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Review of Grant Morrison: Talking with Gods

By Ian 'Cat' Vincent | November 18, 2010 | Print This Post | E-mail This Post | 1 Comment

Grant Morrison: Talking With Gods, directed by Patrick Meaney
Halo 8, 80 minutes, 2010

I suspect there are only a few kinds of people who’ll be interested in the documentary Grant Morrison: Talking With Gods – either serious documentary fans, devoted comic-book readers, or magical practitioners. Each of them will come away from this film quite happy.

Director Patrick Meaney largely works with a familiar pattern for this kind of celebrity documentary – one of mostly stepping back and letting the interviews (and, of course, editing) tell the story. There are several attempts to visually represent the psychedelic elements of the tale created by cinematographer Jordan Rennert, though the results are far less annoying than is often the case in such films! The perspective is mostly one which aims at the comic-reading audience, introducing them fairly gently to the core of occult thought that permeates his work.

The film opens with a montage of several comic-book writers and artists talking about Morrison’s reputation as a very successful comics creator who is also out as a practicing chaos magician who’s no stranger to psychedelics – and the usual kind of “drug-crazed madman” rumours that inevitably follow. Continue reading »

The Akashic Experience, edited by Ervin Laszlo

By Cole Tucker | November 12, 2010 | Print This Post | E-mail This Post | 1 Comment

The Akashic Experience: Science and the Cosmic Memory Field, edited by Ervin Laszlo
Inner Traditions, 9781594772986, 288 pp., 2009

The Akashic Experience presents a series of accounts dealing with the intrusion of nonlocal events into everyday life. Ervin Laszlo, systems theorist, philosopher of science, concert pianist and recipient of two nominations for the Nobel Peace Prize, has gathered individual contributors from a range of fields to recount their experiences. Contributors include Alex Grey, Stanislav Grof and – most surprising to me – Raffi Cavoukian, the children’s musician.

The main thrust of the book is aimed at establishing the existence and utility of the akashic experience. Laszlo defines this as a “lived experience that conveys a thought, an image, or an intuition that was not, and very likely could not have been, transmitted by our senses at the time it happened or at anytime beforehand.”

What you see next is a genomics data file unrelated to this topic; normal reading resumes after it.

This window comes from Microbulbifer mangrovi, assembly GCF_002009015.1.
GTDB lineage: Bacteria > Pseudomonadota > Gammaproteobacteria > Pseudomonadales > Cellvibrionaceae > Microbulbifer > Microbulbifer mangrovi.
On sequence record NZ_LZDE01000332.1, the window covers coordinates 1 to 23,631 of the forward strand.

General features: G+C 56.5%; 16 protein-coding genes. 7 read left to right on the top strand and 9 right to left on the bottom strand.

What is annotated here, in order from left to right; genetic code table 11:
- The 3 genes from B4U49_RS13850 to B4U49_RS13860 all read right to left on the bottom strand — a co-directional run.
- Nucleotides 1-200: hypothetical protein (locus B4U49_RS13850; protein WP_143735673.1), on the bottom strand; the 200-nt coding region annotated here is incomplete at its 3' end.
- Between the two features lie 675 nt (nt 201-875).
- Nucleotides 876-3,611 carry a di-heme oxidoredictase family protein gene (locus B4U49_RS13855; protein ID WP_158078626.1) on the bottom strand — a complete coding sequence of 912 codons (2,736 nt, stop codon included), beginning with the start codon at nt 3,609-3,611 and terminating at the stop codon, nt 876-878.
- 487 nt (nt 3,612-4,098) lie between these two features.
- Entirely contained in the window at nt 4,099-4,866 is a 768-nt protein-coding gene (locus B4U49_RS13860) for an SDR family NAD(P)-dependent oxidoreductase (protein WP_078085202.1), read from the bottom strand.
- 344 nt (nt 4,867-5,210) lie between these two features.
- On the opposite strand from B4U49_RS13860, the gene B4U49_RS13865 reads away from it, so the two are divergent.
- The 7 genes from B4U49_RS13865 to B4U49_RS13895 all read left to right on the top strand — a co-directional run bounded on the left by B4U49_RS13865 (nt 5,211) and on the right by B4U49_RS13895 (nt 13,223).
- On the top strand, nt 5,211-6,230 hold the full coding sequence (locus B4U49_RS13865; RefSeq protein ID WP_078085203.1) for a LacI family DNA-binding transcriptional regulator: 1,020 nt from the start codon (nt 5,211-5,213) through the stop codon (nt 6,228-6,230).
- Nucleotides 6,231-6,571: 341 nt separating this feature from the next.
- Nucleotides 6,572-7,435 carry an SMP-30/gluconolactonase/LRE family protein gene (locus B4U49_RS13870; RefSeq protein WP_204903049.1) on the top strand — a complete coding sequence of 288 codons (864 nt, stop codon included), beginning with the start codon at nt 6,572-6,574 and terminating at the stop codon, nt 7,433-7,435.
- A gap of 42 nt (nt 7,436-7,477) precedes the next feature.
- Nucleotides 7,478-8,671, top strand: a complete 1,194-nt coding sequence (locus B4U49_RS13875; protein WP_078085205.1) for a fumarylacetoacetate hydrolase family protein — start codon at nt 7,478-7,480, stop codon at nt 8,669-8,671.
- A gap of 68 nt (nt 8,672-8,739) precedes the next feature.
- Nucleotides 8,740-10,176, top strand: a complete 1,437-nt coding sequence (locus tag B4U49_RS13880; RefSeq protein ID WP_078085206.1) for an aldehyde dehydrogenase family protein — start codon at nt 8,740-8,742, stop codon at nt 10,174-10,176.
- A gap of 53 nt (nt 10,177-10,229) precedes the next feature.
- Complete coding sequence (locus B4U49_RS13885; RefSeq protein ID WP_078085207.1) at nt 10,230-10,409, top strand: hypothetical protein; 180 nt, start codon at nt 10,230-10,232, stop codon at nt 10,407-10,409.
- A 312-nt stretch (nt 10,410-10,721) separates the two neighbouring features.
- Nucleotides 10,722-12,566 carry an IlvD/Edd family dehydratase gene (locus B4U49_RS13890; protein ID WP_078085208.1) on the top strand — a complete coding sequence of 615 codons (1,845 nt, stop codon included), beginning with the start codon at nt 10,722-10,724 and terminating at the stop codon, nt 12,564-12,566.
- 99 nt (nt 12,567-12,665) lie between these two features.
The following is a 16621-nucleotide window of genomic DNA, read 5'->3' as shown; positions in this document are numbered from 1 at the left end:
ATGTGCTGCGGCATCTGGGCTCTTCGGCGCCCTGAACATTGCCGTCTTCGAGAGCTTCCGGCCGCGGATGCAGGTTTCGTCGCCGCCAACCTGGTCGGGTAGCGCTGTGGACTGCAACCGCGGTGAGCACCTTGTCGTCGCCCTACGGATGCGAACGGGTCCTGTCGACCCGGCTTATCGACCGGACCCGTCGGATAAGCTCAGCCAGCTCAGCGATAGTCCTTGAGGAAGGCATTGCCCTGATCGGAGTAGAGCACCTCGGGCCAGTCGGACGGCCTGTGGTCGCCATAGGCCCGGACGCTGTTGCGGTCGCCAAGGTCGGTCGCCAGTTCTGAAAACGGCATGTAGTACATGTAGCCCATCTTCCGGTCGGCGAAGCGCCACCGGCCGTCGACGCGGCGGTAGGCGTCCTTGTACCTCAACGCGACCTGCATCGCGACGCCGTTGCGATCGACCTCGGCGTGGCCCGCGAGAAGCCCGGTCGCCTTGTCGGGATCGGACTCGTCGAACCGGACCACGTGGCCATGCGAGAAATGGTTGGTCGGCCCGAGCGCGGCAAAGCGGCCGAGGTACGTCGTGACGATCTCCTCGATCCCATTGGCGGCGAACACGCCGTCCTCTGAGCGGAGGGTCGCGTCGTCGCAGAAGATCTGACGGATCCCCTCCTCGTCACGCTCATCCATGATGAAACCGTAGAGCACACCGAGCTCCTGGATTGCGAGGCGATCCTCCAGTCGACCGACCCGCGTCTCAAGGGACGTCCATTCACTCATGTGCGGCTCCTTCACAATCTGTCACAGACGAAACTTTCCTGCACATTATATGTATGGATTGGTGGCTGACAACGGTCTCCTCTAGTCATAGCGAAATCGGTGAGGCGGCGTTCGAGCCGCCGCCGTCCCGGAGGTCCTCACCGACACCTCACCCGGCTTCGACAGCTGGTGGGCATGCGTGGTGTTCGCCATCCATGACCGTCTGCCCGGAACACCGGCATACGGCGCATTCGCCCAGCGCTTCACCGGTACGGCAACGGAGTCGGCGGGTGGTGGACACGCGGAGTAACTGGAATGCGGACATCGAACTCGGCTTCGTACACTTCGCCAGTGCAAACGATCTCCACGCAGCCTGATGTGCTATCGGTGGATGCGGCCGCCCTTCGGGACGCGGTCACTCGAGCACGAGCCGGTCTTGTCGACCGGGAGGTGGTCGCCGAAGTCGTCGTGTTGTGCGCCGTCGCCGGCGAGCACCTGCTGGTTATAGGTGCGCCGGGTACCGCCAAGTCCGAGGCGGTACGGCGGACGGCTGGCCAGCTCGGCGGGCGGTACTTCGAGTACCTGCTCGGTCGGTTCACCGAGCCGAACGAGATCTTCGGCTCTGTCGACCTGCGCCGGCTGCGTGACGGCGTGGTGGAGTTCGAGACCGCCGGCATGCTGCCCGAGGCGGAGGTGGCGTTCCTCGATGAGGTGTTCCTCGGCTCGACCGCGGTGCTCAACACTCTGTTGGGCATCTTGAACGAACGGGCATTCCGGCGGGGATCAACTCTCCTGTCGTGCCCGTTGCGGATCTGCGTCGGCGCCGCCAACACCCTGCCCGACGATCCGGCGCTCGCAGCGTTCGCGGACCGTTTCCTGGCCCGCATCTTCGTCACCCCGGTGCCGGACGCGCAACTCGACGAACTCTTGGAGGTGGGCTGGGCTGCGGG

The collected reports include Continue reading »

Reviews of Aleister Crowley: A Passion for Evil

By Psyche | August 20, 2010 | Print This Post | E-mail This Post | 1 Comment

John Burns as Aleister CrowleyIn July I posted about the one-man, one-act play written and performed by John Burns, Aleister Crowley: A Passion for Evil, which is showing at the Edinburgh Fringe Festival this August. hosts an in-depth review written by Frater FS, which is largely favourable:

Condensing any life, never mind Crowley’s into less than an hour requires some remarkably tight editing and Burns wisely chooses some key vignettes to give the broad strokes of the Crowley biography. Burns does this with remarkable intensity and effect, slipping into various characters on a minimal stage with nothing but a writing desk, a phone, a dagger and a wine glass for company (Burns plays Crowley in his 50s, balding and in bow tie and frock coat).

Check out the full review on, it sounds like Burns has done an excellent job – wish I was in Edinburgh!

I haven’t been able to locate many other reviews of the show, and none go as deep into it as Frater FS. (For example, gave it three stars in a review by Keith D, but without much analysis.)

The show is still on, and will be until August 28th, 2010. If you see it, I’d love to know what you think.